Poppins Nursery and After School Care

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About Poppins Nursery and After School Care

Name Poppins Nursery and After School Care
Ofsted Inspections
Address The Carroll Centre, Somers Close, WINCHESTER, Hampshire, SO22 4EJ
Phase Childcare on Non-Domestic Premises, Full day care
Gender Mixed
Local Authority Hampshire
Highlights from Latest Inspection

What is it like to attend this early years setting?

The provision is good

Children feel safe and secure within the care of kind and attentive staff.

Children frequently show affection towards staff and confidently ask for help when they need it. They enjoy spending their time engaging staff in their play. For instance, children enjoy practising their skills in the role play area.

They ask staff what they would like and enjoy presenting endless cups of pretend tea and sandwiches. Children and staff compare their differences as they discuss their favourite sandwich fillings. Staff help children to make connections with the world through their love of stories.

Children enjoy snuggling ...up with staff members as they explore books. Staff ask children lots of open-ended questions as they read, to test what they already know. For example, they ask when children may need to wear gloves and what an umbrella is used for.

Children then share their experiences of different types of weather, including recent storms. Children behave well and understand what staff expect from their behaviour. They learn about the rules and why these are important.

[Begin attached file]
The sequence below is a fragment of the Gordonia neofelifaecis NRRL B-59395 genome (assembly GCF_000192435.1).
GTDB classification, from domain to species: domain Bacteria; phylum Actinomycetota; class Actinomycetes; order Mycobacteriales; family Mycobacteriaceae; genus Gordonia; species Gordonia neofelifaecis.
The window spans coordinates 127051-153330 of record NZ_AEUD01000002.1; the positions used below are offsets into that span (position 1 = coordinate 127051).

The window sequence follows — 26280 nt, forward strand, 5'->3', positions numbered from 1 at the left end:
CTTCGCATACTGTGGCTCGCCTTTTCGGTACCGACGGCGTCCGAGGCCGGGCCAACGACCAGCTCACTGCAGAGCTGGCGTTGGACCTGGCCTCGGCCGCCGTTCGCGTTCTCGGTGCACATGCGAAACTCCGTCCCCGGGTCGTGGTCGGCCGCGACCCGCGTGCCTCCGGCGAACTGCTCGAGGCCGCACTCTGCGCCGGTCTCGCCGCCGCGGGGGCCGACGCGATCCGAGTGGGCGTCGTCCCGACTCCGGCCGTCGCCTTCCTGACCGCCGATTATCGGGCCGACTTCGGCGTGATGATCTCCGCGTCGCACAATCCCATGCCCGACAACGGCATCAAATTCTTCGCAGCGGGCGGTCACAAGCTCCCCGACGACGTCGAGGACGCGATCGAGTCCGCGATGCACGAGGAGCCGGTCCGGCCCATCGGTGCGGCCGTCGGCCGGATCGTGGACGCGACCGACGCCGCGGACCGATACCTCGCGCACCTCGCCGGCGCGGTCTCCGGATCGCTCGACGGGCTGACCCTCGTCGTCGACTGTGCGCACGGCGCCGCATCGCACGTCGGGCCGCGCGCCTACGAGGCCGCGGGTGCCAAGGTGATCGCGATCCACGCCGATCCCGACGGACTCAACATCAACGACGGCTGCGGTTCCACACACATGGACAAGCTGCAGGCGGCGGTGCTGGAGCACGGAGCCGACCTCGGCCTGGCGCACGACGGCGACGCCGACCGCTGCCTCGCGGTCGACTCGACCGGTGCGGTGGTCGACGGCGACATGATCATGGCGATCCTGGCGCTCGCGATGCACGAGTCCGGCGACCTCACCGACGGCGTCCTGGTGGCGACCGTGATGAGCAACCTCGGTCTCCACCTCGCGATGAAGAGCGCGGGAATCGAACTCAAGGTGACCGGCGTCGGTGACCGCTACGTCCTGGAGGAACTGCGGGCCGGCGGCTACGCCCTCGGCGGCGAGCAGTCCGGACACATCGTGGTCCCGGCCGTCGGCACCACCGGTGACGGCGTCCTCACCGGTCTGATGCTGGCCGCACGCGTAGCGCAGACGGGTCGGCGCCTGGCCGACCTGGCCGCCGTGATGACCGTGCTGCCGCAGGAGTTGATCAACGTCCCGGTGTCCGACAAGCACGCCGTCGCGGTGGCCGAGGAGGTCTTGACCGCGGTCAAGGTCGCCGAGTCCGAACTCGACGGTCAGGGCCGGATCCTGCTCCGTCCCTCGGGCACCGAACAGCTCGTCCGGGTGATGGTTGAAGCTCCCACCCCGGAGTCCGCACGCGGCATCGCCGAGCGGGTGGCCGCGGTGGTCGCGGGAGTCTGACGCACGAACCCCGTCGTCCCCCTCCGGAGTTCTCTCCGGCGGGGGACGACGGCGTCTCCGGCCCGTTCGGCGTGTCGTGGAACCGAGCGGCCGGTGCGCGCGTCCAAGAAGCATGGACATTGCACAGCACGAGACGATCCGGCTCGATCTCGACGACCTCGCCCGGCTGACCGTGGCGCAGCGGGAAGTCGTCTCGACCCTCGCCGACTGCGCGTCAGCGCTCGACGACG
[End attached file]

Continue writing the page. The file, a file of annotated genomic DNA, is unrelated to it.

For example, children use their 'gentle hands' as they point out body parts on themselves and others. Children develop essential social skills that support future friendships. For instance, staff encourage children to wait patiently for their turn as children pass food and serve themselves during mealtimes.

What does the early years setting do well and what does it need to do better?

Staff have thought carefully about what they want children to learn. They use assessment well to identify what children already know. They use this information to prioritise learning in key areas, including speech and language, independence and confidence.

This helps children develop the core skills they will need to be successful learners in the future.Staff work in partnership with parents and other professionals effectively. Parents speak highly of staff who help children feel 'safe and secure'.

Staff communicate regularly with settings where children also attend. They share information on children's progress and next steps in learning. Partnership working with parents and other professionals helps to create a consistent approach to support children's development.

Staff support children's emerging communication skills well through effective modelling and regular two-way conversations. Staff use bubbles to introduce new vocabulary such as 'pop', 'gone', 'bubble' and 'more'. Staff repeat these new words a number of times to support word formation and understanding that language has meaning.